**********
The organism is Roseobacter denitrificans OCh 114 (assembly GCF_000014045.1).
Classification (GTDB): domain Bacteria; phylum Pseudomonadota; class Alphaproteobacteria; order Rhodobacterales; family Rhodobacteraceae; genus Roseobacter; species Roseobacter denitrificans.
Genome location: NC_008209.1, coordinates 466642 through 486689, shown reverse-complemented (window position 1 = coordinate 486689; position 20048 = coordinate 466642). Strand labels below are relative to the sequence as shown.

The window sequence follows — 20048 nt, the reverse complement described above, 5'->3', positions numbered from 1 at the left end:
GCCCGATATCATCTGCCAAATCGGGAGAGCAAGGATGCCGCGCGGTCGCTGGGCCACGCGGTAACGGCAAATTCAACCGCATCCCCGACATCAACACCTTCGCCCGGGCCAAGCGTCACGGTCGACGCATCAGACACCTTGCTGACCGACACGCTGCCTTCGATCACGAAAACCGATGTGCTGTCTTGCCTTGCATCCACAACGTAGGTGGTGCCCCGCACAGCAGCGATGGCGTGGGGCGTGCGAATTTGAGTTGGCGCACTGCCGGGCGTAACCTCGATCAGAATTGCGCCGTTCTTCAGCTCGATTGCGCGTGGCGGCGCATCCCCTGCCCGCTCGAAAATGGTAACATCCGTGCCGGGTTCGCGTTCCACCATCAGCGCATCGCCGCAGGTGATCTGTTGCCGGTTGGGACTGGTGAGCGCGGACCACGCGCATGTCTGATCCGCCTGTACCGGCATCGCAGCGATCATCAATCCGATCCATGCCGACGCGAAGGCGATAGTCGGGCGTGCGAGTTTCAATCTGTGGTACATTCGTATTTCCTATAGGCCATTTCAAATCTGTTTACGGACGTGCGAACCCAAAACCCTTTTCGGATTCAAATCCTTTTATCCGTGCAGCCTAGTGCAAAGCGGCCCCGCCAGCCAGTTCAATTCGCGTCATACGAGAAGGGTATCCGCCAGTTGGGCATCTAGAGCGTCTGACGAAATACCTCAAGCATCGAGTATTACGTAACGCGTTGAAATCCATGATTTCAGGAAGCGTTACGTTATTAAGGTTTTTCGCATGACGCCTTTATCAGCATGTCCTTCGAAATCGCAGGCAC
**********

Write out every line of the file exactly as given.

The organism is Roseobacter denitrificans OCh 114 (assembly GCF_000014045.1).
Classification (GTDB): domain Bacteria; phylum Pseudomonadota; class Alphaproteobacteria; order Rhodobacterales; family Rhodobacteraceae; genus Roseobacter; species Roseobacter denitrificans.
Genome location: NC_008209.1, coordinates 466642 through 486689, shown reverse-complemented (window position 1 = coordinate 486689; position 20048 = coordinate 466642). Strand labels below are relative to the sequence as shown.

The window sequence follows — 20048 nt, the reverse complement described above, 5'->3', positions numbered from 1 at the left end:
GCCCGATATCATCTGCCAAATCGGGAGAGCAAGGATGCCGCGCGGTCGCTGGGCCACGCGGTAACGGCAAATTCAACCGCATCCCCGACATCAACACCTTCGCCCGGGCCAAGCGTCACGGTCGACGCATCAGACACCTTGCTGACCGACACGCTGCCTTCGATCACGAAAACCGATGTGCTGTCTTGCCTTGCATCCACAACGTAGGTGGTGCCCCGCACAGCAGCGATGGCGTGGGGCGTGCGAATTTGAGTTGGCGCACTGCCGGGCGTAACCTCGATCAGAATTGCGCCGTTCTTCAGCTCGATTGCGCGTGGCGGCGCATCCCCTGCCCGCTCGAAAATGGTAACATCCGTGCCGGGTTCGCGTTCCACCATCAGCGCATCGCCGCAGGTGATCTGTTGCCGGTTGGGACTGGTGAGCGCGGACCACGCGCATGTCTGATCCGCCTGTACCGGCATCGCAGCGATCATCAATCCGATCCATGCCGACGCGAAGGCGATAGTCGGGCGTGCGAGTTTCAATCTGTGGTACATTCGTATTTCCTATAGGCCATTTCAAATCTGTTTACGGACGTGCGAACCCAAAACCCTTTTCGGATTCAAATCCTTTTATCCGTGCAGCCTAGTGCAAAGCGGCCCCGCCAGCCAGTTCAATTCGCGTCATACGAGAAGGGTATCCGCCAGTTGGGCATCTAGAGCGTCTGACGAAATACCTCAAGCATCGAGTATTACGTAACGCGTTGAAATCCATGATTTCAGGAAGCGTTACGTTATTAAGGTTTTTCGCATGACGCCTTTATCAGCATGTCCTTCGAAATCGCAGGCAC